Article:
Impact of Temperature on Volatile Organic Compounds Analysis

Mar. 31 2020

A common concern for environmental professionals collecting samples for analytical testing is making sure samples arrive at the laboratory below the prescribed temperature limit. Based on guidance and regulation in Canada (federal or provincial), this is generally set at less than or equal to 10°C (depending on the jurisdiction). The purpose of immediately beginning the cooling process in the field is to mitigate the potential biotic and abiotic reactions (degradation, volatilization, oxidation/reduction or irreversible sorption). These reactions can and significantly decrease contaminant concentrations in the time between sample collection in the field and laboratory analysis, therefore potentially leading to a significant bias.

Due to often unforeseen logistical challenges, sample temperatures recorded upon receipt at the laboratory may be marginally above 10°C to sometimes as high as room temperature, particularly during summer months. The inability of the laboratory to quantify the extent of any potential bias increases data uncertainty and can lead to project delays, cost increases and even regulator push-back upon data review.

The most common and efficient way to cool environmental samples prior to being received at the laboratory is by using free ice. The challenge is maintaining a consistent solid cooling media for shipment or storage. Few studies have ever looked at impact on data due to marginal exceedances of sample temperatures beyond 10°C. The purpose of this 14 day study was to evaluate the extent of potential bias on analytical data associated with analysis of volatile organic compounds (VOCs) over a range of storage temperatures between 6°C and 20°C.

Analytical Approach

Standard 40mL vials for soil and water samples, containing methanol and sodium bisulphate (zero headspace) respectively, were spiked with target analytes at low (sub part-per-billion) and high (approximately 5 to10x reporting limit) concentrations.

Blank, low level and high level samples of each matrix were prepared in duplicate and stored in controlled environments (<6°C, 10°C and 20°C ) for 14 days. Vials were removed for analysis at defined intervals (Days 0, 3, 6, 10 and 14) and analyzed in duplicate for volatile organic compounds (VOCs) that are typically regulated across Canada, including chlorinated solvents and volatile petroleum compounds (e.g. CCME F1 hydrocarbons, benzene, toluene, ethylbenzene and xylenes).

A Review of the Results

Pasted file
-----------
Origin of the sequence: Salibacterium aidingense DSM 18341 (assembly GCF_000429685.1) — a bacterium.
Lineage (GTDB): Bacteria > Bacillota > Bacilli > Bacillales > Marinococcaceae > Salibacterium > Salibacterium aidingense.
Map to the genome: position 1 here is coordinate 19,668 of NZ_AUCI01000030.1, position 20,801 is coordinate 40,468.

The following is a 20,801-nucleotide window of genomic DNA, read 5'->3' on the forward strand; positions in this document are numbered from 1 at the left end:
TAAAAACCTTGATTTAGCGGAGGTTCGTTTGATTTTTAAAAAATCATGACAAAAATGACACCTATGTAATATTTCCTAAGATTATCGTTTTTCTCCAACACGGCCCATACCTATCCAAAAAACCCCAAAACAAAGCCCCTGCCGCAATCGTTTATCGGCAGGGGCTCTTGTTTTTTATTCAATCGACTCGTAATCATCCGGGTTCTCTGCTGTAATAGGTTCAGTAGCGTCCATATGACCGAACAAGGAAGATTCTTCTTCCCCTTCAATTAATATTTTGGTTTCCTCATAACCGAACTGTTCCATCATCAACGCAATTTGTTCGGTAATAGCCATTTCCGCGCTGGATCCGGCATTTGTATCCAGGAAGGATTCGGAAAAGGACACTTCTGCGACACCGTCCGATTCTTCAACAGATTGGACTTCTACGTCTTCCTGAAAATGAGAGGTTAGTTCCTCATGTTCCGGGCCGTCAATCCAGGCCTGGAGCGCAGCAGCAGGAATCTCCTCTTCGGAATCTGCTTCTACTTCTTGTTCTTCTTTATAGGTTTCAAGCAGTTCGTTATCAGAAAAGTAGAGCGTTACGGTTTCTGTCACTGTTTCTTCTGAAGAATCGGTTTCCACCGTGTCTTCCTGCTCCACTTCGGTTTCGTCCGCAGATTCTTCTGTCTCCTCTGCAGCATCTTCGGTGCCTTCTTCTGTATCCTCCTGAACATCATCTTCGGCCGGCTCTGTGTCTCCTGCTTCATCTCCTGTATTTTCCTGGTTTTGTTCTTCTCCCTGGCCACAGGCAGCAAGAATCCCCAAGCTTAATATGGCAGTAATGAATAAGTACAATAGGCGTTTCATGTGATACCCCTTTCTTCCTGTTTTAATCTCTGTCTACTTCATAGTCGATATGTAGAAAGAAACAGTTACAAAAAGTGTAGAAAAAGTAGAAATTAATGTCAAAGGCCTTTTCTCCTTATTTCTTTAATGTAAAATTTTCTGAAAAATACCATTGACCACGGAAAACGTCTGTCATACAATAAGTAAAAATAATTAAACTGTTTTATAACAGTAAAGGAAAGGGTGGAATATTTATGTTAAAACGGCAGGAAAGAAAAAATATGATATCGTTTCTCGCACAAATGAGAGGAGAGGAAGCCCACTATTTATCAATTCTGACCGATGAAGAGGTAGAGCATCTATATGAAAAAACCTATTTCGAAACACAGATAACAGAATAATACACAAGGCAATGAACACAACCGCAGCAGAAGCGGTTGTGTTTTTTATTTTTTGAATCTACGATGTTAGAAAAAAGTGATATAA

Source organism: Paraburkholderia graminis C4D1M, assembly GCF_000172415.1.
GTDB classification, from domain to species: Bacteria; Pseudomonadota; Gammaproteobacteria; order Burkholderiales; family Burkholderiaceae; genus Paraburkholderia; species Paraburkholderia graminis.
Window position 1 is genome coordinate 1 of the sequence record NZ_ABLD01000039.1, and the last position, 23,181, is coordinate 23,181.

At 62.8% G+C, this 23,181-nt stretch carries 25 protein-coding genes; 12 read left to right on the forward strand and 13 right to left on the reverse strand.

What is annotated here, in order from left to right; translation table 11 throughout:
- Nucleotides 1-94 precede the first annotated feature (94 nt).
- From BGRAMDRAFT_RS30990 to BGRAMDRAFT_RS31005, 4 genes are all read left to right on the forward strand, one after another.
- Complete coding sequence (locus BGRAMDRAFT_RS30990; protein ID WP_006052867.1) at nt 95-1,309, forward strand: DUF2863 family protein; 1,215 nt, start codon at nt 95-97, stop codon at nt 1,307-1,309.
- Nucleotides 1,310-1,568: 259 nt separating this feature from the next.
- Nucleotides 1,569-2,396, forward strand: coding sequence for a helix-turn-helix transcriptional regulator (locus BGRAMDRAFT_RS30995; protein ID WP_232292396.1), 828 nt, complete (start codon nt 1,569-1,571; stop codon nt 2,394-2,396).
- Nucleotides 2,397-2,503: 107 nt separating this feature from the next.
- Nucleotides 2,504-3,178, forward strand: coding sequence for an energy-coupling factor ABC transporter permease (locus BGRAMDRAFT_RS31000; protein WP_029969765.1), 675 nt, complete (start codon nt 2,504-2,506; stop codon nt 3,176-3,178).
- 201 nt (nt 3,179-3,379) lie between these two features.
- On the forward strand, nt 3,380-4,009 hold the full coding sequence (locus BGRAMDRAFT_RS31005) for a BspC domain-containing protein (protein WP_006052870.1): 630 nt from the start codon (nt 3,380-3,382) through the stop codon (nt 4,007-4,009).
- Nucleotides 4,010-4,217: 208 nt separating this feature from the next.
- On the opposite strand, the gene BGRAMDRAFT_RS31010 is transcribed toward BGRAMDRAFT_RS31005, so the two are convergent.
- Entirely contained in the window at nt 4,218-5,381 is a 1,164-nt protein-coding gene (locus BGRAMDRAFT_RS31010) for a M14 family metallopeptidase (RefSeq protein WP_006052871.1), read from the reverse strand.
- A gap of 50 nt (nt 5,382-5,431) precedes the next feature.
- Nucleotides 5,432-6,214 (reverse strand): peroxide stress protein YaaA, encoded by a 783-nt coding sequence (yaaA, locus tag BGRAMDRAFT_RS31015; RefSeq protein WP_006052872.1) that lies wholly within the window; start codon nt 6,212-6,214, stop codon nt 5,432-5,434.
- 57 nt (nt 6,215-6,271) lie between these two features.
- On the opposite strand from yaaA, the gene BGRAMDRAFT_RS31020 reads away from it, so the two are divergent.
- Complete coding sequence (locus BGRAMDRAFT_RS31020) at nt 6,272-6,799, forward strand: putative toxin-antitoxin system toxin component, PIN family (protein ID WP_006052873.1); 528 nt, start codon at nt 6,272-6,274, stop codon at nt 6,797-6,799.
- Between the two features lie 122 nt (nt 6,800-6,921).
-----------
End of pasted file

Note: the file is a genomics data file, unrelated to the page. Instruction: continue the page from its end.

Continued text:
Acceptable reproducibility is typically demonstrated by calculating relative percent difference (RPD) between duplicate samples. According to Volume 4 of the CCME guidance documents (2016) [1], laboratory duplicates analyzed for VOCs, THMs and BTEX should be within RPD ≤30% for water samples. Methanol vials were spiked directly with the compounds of interest. As such, the ≤30% threshold for RPD was also used in this case.

The analytical results associated with the methanol vials indicate all parameters had RPDs below the alert limit of 30%. This is particularly notable when comparing measured concentrations for samples stored at <6°C with those resulting from the analysis of samples stored at 20°C. The graph below (Figure 1) illustrates the consistency of the measured concentrations for the most common and most volatile parameters, maintained at 20°C over the course of the 14 day study.

Figure 1: Analytical results associated with methanol vials in a 14 day temperature study for common volatile parameters.

Analytical results associated with methanol vials in a 14 day temperature study for common volatile parameters

The analytical results associated with the sodium bisulphate preserved blank water vials spiked with high analyte concentrations, indicate that several parameters exceed the 30% RPD threshold over the three temperature points, as shown in the table below. These RPDs are representative of low bias between Day 0 and Day 14, showing overall loss for each parameter.

Table 1: RPD calculated between Day 0 and 14

Chloromethane <6°C 51%
cis-1,3-DCP 10°C 30%
trans-1,3-DCP 10°C 32%
Hexane 10°C 61%
Chloromethane 20°C 53%
cis-1,3-DCP 20°C 95%
Hexane 20°C 87%
VC 20°C 35%

The higher RPD (i.e. loss relative to Day 0) for hexane may be the result of adsorption to the container. Based on Bureau Veritas internal studies, it has been shown that hexane effectively sorbs to the Teflon lid of the volatile sampling vial. As well, cis- and trans- dichloropropene is expected to begin hydrolyzing at higher temperatures [2].

What does the data tell us?

The analytical data resulting from this study show that analyte loss in methanol preserved vials received by the laboratory at temperatures exceeding the required 10°C is insignificant.

Some volatile compounds in water, under zero-headspace, may exhibit sorption or degradation. Storage temperatures greater than 10°C may promote degradation of some compounds like dichloropropene, or influence the amount of sorption of some parameters to the Teflon® lid. In such cases, the associated analytical results must be validated within the context of the project’s circumstances to determine whether the data is representative of site conditions. Such circumstances may include sample collection technique, sample storage and cooling media, duration of time between sample collection and laboratory submission, as well as approximate duration sample was stored at above 10°C.


[1] Canadian Council of Ministers of the Environment (CCME). Guidance Manual for Environmental Site Characterization In Support of Environmental and Human Health Risk. Volume 4: Compendium of Analytical Methods for Contaminated Sites. 2015. ISBN 978-1-77202-001-PDF.

[2] World Health Organization (WHO) Guidelines for Drinking-water Quality. 1,3-Dichloropropene in Drinking-water. 2003. WHO/SDE/WSH/03.04/36